Regarding that obscure and difficult verse of Paul's yesterday, the traditional Catholic interpretation suggests that the word "baptism" can refer to more than just water baptism. Jesus used the term baptism in Mark 10:38-39 to refer to trials and afflictions. The trials and afflictions that we undergo can be offered up for the souls of those who have died. But this would be useless if there is no resurrection of the dead. It was the practice of the early church to pray for the dead as evidenced by the writings on tombs in the Catecombs. Therefore, when this letter of Paul's was read aloud to the early church in Corinth it did not cause as much confusion as it does in these post reformation days. Of course this interpretation is dismissed by the reformers because it pointed to the Catholic doctrine of a purification after death called Purgatory.
So what was Paul thinking as he was inspired by the Holy Spirit? Where did this come from? In keeping with Paul's habit of using Scripture to make points in his letters, it is likely from an Old Testament Scripture.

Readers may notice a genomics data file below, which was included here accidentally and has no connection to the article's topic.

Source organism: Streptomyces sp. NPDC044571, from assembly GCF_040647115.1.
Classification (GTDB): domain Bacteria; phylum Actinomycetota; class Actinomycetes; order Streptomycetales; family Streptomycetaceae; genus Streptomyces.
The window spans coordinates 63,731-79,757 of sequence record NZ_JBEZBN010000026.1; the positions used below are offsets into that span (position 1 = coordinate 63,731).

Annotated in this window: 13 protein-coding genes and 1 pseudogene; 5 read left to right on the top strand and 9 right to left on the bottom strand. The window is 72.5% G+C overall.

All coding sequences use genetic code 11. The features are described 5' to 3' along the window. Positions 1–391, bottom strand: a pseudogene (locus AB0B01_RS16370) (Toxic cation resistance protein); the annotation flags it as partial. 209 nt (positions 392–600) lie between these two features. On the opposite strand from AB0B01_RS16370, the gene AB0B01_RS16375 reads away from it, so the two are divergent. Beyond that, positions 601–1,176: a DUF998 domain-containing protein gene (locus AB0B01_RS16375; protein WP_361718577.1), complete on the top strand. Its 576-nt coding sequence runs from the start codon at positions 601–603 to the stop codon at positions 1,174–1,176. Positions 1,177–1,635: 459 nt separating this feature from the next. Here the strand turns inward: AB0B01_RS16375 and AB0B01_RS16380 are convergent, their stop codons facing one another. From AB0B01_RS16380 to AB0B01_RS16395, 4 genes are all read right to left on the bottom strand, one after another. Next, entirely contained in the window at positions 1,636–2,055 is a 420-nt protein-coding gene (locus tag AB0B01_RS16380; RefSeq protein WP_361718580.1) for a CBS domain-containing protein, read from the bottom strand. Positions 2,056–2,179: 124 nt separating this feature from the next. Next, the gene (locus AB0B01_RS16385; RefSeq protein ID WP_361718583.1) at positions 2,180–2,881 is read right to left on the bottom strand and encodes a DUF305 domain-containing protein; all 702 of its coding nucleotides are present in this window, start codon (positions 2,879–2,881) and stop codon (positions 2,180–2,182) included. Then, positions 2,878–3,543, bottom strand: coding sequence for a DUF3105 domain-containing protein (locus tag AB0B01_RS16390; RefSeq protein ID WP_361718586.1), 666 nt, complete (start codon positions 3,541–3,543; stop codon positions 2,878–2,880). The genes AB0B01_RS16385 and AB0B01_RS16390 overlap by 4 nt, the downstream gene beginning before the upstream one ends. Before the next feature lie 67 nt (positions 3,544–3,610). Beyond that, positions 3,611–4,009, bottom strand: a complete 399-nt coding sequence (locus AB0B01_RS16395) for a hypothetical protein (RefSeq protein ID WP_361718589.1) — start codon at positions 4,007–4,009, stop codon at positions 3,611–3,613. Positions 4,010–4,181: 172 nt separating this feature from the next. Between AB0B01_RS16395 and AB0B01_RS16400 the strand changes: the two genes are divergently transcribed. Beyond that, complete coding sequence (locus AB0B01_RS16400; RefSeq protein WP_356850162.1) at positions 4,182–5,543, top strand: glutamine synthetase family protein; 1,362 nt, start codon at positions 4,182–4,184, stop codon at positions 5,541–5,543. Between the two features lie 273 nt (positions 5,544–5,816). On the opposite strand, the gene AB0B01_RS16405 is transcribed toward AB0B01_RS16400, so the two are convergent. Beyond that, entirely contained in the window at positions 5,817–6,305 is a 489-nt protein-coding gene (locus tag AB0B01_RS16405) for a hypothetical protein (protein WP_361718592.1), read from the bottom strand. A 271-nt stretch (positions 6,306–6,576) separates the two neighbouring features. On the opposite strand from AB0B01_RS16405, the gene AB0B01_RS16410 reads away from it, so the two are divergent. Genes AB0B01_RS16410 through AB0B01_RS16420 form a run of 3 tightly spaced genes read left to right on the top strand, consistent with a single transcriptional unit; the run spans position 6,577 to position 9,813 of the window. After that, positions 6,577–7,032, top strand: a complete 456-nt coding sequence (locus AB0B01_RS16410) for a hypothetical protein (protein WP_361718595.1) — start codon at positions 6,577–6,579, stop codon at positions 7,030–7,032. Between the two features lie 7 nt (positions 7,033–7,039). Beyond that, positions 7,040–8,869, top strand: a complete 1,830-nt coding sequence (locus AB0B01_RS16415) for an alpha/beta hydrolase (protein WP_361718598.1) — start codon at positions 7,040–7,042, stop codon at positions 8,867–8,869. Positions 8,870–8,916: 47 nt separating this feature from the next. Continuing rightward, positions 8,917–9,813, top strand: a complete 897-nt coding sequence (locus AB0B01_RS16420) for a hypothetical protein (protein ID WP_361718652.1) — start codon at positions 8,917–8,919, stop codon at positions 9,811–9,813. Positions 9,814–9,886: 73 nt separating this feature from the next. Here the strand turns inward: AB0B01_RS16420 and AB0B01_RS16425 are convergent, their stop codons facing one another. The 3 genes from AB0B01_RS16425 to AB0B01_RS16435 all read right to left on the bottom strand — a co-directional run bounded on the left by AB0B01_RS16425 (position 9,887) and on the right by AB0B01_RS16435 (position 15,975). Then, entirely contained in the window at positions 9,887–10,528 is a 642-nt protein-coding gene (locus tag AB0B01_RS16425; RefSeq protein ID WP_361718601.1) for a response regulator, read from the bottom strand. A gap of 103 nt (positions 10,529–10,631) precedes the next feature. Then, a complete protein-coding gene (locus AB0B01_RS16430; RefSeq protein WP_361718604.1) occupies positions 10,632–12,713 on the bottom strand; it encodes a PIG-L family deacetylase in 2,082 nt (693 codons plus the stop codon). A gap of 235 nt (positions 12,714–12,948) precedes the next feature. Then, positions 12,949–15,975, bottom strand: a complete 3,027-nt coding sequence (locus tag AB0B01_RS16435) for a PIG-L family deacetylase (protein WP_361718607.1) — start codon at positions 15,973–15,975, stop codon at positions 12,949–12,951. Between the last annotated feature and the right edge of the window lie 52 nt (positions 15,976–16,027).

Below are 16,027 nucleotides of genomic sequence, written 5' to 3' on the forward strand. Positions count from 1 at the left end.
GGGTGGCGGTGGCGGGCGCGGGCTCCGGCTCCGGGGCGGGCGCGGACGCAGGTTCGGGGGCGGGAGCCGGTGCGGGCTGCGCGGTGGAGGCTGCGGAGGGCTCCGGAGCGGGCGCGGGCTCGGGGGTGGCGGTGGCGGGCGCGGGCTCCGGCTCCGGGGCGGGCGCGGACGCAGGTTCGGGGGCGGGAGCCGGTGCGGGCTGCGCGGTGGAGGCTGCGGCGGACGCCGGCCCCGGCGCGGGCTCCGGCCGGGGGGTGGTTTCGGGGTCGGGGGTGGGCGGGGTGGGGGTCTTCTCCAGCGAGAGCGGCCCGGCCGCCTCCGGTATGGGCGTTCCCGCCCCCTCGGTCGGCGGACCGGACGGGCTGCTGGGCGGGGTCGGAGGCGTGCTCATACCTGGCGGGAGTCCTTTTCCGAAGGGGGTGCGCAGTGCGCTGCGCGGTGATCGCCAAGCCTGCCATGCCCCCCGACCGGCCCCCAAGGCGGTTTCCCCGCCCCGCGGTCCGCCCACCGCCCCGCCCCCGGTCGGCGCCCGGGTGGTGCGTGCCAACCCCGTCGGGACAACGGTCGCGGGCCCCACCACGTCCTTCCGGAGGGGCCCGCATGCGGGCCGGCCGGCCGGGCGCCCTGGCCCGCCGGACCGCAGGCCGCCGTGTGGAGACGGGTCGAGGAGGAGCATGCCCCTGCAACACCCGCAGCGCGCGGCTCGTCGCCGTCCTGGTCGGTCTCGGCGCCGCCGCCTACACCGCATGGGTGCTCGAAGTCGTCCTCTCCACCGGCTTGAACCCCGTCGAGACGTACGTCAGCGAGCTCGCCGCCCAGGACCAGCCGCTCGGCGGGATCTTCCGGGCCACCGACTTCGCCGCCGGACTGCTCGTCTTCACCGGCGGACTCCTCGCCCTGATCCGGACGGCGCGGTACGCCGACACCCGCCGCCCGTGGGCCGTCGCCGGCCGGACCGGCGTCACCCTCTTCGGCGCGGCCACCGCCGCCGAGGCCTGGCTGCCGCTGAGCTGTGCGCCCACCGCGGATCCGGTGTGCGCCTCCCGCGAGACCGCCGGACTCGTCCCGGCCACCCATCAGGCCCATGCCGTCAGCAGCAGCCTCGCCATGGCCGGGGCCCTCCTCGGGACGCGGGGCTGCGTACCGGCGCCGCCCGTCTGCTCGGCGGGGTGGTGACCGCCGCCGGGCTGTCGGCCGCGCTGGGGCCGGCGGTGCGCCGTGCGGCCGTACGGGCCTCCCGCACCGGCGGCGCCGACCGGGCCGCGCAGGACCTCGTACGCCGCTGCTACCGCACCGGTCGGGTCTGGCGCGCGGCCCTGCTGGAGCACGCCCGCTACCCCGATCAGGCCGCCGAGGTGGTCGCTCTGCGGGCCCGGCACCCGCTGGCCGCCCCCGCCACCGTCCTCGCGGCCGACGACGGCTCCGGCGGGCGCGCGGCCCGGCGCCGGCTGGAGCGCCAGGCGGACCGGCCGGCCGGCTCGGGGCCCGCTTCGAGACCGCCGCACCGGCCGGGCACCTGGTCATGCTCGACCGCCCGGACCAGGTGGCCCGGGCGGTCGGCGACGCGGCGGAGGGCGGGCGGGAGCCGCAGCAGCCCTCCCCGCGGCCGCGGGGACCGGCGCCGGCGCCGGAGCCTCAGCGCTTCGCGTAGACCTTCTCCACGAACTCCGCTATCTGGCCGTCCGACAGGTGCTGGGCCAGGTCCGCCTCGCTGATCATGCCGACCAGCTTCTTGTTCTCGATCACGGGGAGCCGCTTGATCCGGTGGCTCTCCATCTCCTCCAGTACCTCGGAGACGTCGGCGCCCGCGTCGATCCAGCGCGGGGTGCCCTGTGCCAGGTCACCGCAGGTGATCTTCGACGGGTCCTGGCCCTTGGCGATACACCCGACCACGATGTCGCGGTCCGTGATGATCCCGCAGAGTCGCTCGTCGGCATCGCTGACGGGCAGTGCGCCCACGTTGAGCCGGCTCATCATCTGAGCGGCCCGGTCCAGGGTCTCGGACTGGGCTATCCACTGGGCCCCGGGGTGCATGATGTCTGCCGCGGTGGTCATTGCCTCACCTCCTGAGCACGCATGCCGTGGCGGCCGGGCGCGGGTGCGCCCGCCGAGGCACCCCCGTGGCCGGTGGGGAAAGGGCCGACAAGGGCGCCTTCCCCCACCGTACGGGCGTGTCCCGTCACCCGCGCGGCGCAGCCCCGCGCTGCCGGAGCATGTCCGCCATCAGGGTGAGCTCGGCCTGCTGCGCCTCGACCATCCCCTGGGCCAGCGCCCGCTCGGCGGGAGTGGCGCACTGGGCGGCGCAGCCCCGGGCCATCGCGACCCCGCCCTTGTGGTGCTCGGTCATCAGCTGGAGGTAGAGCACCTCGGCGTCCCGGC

"He also took up a collection, man by man, to the amount of 2000 drachmas of silver and sent it to Jerusalem to provide for a sin offering. In doing this he acted very well and honorably, taking account of the resurrection. For if he were not expecting that those who had fallen would rise again, it would have been superfluous and foolish to pray for the dead. (2 Maccabees 12: 43-45)
Is it a far stretch to see that Paul may have been inspired by this verse when he wrote about the resurrection :"Otherwise, what do people mean by being baptized on behalf of the dead if the dead are not raised at all, why are people baptized on their behalf?"

Monday, June 05, 2006

Sometimes The Bible is Hard to Understand

I love the Bible. I spent many hours as a young teen reading, quoting and thinking about the Scriptures. My favorite books were the Psalms because I could relate to David's struggles and his desire to seek after God. Granted, I wasn't running for my life, just trying to get good grades in Calculus and figure out how to treat my girlfriend in a godly way in the 1970's. (and trying to figure out where in the Bible it said I had to cut my hair and stop playing the banjo!) I know the Holy Spirit of God inspired men to write the letters and stories later compiled as the Bible, but honestly, sometimes it's just plain HARD TO UNDERSTAND!
For example: